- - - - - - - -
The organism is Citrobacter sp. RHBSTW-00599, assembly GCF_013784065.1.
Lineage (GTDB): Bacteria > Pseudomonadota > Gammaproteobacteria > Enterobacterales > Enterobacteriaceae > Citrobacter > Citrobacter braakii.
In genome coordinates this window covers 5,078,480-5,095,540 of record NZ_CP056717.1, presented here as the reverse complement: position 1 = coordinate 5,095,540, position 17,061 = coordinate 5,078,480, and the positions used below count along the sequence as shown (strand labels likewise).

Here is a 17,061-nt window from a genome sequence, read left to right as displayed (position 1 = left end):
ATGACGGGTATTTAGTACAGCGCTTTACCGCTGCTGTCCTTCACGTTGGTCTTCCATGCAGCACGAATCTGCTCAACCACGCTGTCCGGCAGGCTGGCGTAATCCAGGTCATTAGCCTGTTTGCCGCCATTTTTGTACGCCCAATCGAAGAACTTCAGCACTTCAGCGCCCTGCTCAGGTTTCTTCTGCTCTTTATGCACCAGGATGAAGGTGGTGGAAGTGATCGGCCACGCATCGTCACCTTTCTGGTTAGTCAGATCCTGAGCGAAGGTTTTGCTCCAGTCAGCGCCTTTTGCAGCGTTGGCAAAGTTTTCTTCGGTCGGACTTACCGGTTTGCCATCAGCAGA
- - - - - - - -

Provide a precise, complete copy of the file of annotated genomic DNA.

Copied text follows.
The organism is Citrobacter sp. RHBSTW-00599, assembly GCF_013784065.1.
Lineage (GTDB): Bacteria > Pseudomonadota > Gammaproteobacteria > Enterobacterales > Enterobacteriaceae > Citrobacter > Citrobacter braakii.
In genome coordinates this window covers 5,078,480-5,095,540 of record NZ_CP056717.1, presented here as the reverse complement: position 1 = coordinate 5,095,540, position 17,061 = coordinate 5,078,480, and the positions used below count along the sequence as shown (strand labels likewise).

Here is a 17,061-nt window from a genome sequence, read left to right as displayed (position 1 = left end):
ATGACGGGTATTTAGTACAGCGCTTTACCGCTGCTGTCCTTCACGTTGGTCTTCCATGCAGCACGAATCTGCTCAACCACGCTGTCCGGCAGGCTGGCGTAATCCAGGTCATTAGCCTGTTTGCCGCCATTTTTGTACGCCCAATCGAAGAACTTCAGCACTTCAGCGCCCTGCTCAGGTTTCTTCTGCTCTTTATGCACCAGGATGAAGGTGGTGGAAGTGATCGGCCACGCATCGTCACCTTTCTGGTTAGTCAGATCCTGAGCGAAGGTTTTGCTCCAGTCAGCGCCTTTTGCAGCGTTGGCAAAGTTTTCTTCGGTCGGACTTACCGGTTTGCCATCAGCAGA